Oman's ruler replaces two top ministers after protests

Sat Mar 5, 2011 4:16pm GMT
 

By Saleh al-Shaibany

MUSCAT (Reuters) - Oman's ruler Sultan Qaboos bin Said replaced two key ministers Saturday in response to protests across the Gulf Arab nation calling for political reforms and jobs.

General Sultan bin Mohammed al-Naamani was appointed Minister of the palace office, which controls the country's security, and Khalid bin Hilal al-Busaidy becomes the new minister of the diwan of the royal court, Oman's state news agency said citing royal decrees.

The appointments replace General Ali bin Majid and Ali bin Hamoud, the statement said.

About 200 protesters gathered in the capital Muscat on Saturday at the headquarters of the Shura Council, a quasi-parliamentary advisory body, for a seventh consecutive day, while some 150 government supporters waved Omani flags from their cars.

There were smaller protests in Salalah, the eastern coastal town of Sur where Oman's liquefied natural gas export facilities are based, and Sohar where medical sources said six people were killed in clashes with security forces Sunday.

Unrest in the normally tranquil oil-producing state, ruled by Sultan Qaboos for four decades, follows a wave of pro-democracy protests across the Arab world.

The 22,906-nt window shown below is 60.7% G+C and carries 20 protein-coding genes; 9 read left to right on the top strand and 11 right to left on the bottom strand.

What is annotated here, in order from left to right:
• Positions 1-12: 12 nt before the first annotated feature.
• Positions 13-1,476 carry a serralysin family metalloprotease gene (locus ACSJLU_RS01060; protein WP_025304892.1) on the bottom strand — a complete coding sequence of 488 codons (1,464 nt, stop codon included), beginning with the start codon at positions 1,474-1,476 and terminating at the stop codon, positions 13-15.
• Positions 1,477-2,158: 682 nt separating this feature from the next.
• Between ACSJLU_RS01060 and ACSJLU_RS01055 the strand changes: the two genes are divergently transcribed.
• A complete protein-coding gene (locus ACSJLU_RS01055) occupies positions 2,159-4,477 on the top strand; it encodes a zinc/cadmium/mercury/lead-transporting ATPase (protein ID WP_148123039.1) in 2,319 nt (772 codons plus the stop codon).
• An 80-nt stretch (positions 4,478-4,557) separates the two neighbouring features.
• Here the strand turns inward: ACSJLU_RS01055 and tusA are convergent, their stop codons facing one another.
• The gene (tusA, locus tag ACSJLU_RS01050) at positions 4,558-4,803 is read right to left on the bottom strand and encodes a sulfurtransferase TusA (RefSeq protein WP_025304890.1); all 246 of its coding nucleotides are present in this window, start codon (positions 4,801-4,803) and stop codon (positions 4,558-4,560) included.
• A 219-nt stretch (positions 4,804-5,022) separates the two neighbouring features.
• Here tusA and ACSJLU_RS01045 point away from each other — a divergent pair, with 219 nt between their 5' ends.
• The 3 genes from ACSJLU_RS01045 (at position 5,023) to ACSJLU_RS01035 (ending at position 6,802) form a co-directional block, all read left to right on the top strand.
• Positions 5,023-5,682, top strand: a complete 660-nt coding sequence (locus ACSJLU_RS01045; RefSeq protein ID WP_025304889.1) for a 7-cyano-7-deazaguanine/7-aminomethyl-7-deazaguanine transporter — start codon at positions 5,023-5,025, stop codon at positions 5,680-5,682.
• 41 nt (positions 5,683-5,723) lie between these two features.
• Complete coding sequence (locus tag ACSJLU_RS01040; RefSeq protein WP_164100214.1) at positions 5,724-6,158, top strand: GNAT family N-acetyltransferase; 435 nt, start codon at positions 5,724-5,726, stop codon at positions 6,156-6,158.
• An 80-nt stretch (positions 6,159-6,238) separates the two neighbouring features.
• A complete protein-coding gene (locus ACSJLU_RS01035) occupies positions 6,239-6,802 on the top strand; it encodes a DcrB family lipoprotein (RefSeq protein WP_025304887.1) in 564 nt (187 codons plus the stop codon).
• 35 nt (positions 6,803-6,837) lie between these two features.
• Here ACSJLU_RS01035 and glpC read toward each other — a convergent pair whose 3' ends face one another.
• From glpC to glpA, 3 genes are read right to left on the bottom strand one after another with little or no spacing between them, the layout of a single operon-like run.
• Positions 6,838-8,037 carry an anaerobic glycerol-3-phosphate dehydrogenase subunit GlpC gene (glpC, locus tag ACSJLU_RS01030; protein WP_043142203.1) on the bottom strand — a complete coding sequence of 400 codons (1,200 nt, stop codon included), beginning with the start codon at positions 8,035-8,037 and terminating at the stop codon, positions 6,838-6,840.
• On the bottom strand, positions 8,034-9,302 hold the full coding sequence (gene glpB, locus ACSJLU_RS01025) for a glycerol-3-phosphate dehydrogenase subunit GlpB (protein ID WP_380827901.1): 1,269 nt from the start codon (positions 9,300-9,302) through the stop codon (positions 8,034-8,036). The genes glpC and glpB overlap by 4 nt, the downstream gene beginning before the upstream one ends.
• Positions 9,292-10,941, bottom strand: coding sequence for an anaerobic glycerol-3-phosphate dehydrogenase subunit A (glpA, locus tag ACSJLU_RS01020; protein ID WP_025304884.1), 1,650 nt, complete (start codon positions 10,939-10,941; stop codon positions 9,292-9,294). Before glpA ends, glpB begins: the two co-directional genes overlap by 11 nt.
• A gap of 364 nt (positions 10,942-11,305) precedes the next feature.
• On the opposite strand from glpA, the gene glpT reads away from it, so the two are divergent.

"It is clear our demands are being listened to and this is part of the reforms of clearing old ministers and bring in new blood," Shaikh Soud al-Amri, a protester in Muscat, told Reuters, referring to the new ministerial appointments.

Sultan Qaboos tried to ease tensions Sunday by promising 50,000 new jobs, unemployment benefits of $390 a month and to study widening the power of the Shura Council.

Police fired on stone-throwing demonstrators Sohar last Sunday after failing to scatter them with batons and tear gas. Medical sources said six people were killed and at least 20 were wounded, but Oman's health minister said only one person died.

Sultan Qaboos, who exercises absolute power in a country where political parties banned, reshuffled his cabinet last week in response to the protests.

(Editing by Jason Benham and Matthew Jones)

 
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